Automatically equating the standards of these state statutory claims to the standards that apply to Lanham Act cases between commercial parties is wrong. When the plaintiffs are consumers who have proved no future harm, as in this case, it is an error of law to assume that a false statement materially deceived and injured the plaintiffs.

Plaintiffs seek a permanent injunction for alleged violations of two Minnesota statutes. Accordingly, the proper starting point is to determine the statutory standards for obtaining that relief. In general, under Minnesota law, “where injunctive relief is explicitly authorized by statute . . . proper exercise of discretion requires the issuance of an injunction if the prerequisites for the remedy have been demonstrated and the injunction would fulfill the legislative purposes behind the statute’s enactment.” Wadena Implement Co. v. Deere & Co., Inc., 480 N.W.2d 383, 389 (Minn. App. 1992). So we must take a close look at the statutes in question. Once the statutory standards are established, Lanham Act decisions provide useful guidance in determining the proof required to establish consumer confusion under the MCFA and the MUTPA. Group Health Plan, Inc. v. Philip Morris Inc., 621 N.W.2d 2, 15 n.11 (Minn. 2001).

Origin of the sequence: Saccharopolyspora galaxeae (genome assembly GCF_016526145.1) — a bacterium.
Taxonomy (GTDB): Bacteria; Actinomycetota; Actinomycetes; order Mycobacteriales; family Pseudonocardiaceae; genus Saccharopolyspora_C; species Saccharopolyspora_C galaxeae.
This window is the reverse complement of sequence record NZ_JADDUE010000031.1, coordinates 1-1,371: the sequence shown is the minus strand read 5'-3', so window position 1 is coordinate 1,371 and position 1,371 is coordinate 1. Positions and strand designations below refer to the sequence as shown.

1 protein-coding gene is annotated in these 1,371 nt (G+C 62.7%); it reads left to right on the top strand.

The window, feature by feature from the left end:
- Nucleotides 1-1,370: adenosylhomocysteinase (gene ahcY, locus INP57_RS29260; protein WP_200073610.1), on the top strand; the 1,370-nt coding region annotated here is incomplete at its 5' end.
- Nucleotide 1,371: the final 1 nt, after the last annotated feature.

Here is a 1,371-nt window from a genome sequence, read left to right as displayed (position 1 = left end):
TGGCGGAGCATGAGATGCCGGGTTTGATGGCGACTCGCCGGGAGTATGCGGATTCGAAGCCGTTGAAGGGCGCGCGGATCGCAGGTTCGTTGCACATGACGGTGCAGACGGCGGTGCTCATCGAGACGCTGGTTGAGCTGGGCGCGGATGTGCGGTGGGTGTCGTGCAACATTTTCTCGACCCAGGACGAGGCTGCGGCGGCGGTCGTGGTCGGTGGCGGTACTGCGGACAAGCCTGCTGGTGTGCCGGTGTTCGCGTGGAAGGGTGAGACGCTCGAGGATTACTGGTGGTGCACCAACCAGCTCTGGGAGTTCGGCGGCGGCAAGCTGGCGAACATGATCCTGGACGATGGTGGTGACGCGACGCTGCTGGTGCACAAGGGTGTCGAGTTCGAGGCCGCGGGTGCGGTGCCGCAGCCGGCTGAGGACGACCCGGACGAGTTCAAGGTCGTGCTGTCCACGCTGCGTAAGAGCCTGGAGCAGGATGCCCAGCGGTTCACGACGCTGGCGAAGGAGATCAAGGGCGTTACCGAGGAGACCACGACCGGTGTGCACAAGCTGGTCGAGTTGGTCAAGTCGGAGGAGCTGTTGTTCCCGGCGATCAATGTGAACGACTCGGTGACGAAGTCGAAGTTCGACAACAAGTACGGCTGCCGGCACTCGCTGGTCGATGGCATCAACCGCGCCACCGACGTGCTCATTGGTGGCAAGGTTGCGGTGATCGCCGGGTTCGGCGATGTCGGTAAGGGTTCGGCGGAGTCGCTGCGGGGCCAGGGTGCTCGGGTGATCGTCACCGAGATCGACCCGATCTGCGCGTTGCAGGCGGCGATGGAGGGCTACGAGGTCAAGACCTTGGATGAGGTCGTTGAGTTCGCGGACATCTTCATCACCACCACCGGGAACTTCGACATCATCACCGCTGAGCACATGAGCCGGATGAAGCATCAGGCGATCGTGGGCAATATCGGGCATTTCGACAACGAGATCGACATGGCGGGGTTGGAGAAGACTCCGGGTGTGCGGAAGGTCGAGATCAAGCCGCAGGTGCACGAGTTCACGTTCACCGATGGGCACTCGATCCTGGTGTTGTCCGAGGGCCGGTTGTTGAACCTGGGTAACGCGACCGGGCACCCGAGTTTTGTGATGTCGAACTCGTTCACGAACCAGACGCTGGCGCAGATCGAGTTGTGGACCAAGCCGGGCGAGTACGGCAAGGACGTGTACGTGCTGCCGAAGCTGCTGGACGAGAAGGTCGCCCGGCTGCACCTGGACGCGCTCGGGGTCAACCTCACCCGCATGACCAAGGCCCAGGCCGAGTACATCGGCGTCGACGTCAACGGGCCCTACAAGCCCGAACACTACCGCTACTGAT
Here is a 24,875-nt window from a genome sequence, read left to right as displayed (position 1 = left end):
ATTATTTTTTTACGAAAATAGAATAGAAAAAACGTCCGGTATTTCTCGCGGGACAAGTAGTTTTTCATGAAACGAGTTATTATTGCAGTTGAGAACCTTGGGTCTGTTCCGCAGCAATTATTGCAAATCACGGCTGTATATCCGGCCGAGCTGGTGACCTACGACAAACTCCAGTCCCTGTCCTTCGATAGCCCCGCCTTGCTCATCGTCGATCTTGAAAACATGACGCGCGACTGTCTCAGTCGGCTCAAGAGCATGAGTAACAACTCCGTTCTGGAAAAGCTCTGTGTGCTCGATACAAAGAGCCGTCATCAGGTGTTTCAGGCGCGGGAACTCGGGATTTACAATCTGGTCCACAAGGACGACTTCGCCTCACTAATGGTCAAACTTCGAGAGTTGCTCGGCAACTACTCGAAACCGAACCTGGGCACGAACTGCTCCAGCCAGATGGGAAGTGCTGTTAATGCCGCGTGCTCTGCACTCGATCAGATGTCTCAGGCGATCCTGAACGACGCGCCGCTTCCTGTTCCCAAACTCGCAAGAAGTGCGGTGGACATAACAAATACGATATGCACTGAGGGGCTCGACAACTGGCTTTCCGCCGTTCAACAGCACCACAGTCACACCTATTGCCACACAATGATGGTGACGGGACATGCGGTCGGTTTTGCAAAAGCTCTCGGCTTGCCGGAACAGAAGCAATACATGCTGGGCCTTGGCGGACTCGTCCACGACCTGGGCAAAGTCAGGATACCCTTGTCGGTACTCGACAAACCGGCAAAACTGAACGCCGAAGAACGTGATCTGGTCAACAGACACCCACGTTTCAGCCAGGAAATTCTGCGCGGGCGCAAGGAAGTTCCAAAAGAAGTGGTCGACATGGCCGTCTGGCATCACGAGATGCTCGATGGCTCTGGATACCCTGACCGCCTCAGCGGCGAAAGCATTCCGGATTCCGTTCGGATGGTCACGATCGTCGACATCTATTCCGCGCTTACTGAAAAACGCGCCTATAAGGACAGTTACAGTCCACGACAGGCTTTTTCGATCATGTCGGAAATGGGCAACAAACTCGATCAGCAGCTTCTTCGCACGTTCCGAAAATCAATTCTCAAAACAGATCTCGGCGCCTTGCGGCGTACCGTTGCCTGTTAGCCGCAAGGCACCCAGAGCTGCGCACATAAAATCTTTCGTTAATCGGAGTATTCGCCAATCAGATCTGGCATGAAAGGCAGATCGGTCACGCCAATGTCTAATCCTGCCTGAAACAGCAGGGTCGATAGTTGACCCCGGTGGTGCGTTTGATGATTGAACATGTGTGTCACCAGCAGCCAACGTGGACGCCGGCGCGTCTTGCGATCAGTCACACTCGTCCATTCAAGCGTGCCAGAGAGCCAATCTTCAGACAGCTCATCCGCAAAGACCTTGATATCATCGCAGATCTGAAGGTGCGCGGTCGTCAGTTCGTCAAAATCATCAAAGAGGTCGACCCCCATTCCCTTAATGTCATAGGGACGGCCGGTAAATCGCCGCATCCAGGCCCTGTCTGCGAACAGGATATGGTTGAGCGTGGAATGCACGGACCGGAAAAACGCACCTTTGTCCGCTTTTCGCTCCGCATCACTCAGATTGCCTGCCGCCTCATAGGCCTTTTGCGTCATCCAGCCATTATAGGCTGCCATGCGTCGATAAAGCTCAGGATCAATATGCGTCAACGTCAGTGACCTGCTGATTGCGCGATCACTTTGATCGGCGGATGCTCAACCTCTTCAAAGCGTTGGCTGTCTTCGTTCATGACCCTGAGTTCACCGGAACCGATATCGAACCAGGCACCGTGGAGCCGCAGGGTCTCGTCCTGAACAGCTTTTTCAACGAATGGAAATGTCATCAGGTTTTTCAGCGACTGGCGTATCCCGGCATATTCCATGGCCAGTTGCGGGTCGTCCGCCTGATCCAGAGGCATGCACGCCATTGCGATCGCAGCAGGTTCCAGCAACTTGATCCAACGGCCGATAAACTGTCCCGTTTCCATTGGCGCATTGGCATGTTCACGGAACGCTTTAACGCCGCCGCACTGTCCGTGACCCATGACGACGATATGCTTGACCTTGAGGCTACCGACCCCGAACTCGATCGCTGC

B. The MCFA Claims. The MCFA expressly authorizes injunctive relief in certain circumstances:

The . . . use . . . of any fraud, . . . misrepresentation, misleading statement or deceptive practice, with the intent that others rely thereon in connection with the sale of any merchandise, whether or not any person has in fact been misled, deceived, or damaged thereby, is enjoinable as provided in section 325F.70.